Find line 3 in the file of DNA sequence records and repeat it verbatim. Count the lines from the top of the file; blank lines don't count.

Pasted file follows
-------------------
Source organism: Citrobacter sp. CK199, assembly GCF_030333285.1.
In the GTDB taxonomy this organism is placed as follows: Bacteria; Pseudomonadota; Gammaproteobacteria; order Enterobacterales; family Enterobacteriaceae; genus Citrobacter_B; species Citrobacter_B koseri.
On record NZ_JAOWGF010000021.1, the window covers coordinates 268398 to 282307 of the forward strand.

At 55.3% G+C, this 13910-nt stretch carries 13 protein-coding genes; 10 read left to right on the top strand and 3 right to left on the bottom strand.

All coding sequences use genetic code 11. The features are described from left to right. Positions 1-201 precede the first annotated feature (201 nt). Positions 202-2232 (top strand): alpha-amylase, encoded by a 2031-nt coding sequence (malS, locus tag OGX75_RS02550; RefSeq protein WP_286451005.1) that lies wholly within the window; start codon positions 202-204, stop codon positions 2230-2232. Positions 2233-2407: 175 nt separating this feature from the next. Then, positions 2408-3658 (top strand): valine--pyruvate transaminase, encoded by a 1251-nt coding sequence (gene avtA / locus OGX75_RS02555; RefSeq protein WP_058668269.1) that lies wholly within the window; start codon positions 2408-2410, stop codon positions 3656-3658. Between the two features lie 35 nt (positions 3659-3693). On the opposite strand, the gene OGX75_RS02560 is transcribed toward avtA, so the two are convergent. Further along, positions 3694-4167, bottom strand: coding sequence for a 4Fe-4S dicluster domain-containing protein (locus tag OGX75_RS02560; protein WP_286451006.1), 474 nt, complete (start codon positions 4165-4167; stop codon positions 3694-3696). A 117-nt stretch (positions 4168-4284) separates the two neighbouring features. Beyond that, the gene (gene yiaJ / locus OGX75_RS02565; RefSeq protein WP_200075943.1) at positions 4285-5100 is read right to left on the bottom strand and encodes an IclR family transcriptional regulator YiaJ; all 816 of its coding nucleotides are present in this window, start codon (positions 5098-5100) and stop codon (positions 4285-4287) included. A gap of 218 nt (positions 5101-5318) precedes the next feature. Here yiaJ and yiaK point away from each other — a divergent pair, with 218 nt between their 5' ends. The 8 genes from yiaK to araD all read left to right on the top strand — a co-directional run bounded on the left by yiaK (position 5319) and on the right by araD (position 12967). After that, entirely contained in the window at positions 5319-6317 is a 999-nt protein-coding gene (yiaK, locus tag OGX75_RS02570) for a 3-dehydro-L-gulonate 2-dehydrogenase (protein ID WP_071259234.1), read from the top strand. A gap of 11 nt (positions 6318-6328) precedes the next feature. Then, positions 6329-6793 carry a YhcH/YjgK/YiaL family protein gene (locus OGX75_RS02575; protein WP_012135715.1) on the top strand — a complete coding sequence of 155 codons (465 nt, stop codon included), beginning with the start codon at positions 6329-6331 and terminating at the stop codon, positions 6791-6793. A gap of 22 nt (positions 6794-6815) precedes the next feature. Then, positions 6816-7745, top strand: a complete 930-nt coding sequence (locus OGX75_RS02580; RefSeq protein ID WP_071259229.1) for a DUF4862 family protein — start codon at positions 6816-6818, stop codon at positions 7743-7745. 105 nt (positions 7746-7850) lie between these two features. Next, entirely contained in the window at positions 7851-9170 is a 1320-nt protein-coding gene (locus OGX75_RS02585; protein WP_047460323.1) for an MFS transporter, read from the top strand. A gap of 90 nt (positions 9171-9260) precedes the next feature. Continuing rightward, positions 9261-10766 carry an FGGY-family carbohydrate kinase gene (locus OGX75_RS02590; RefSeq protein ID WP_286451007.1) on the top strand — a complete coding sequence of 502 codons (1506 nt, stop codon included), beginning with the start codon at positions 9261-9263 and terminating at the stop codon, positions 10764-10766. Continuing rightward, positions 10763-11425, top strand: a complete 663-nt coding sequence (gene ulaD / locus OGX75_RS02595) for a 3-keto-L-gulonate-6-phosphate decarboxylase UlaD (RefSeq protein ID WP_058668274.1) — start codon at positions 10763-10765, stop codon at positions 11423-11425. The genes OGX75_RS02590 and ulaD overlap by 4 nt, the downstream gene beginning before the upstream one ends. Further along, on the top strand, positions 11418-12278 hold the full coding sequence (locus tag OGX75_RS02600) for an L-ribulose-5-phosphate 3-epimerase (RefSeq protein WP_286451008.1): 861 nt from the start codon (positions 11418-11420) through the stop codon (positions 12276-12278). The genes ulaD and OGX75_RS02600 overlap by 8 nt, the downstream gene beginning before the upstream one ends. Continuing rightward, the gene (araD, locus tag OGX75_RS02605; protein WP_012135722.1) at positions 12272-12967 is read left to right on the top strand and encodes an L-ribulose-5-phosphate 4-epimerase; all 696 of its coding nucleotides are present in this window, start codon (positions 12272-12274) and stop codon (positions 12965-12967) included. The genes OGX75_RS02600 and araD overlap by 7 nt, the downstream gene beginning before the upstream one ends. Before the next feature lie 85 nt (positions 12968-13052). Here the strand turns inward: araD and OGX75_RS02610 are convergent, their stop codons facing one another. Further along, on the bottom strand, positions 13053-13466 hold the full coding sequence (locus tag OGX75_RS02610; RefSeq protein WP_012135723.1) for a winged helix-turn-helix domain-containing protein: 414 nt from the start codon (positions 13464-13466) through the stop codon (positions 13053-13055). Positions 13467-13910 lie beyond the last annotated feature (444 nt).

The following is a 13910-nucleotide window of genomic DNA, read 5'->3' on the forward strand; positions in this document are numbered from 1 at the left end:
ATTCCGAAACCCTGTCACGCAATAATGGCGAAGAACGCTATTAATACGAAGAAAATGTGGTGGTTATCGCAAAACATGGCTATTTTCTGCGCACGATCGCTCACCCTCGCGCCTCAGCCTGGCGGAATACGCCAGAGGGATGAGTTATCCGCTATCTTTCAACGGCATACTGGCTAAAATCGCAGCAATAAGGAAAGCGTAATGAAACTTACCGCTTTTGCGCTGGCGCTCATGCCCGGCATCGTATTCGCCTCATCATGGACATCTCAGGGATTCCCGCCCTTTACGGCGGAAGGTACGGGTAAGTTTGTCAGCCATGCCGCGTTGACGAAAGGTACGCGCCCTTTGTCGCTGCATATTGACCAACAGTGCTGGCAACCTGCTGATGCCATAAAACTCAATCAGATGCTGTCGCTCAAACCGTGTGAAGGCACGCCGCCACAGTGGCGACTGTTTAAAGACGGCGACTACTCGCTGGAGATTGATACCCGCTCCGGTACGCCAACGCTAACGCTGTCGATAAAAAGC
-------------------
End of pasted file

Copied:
On record NZ_JAOWGF010000021.1, the window covers coordinates 268398 to 282307 of the forward strand.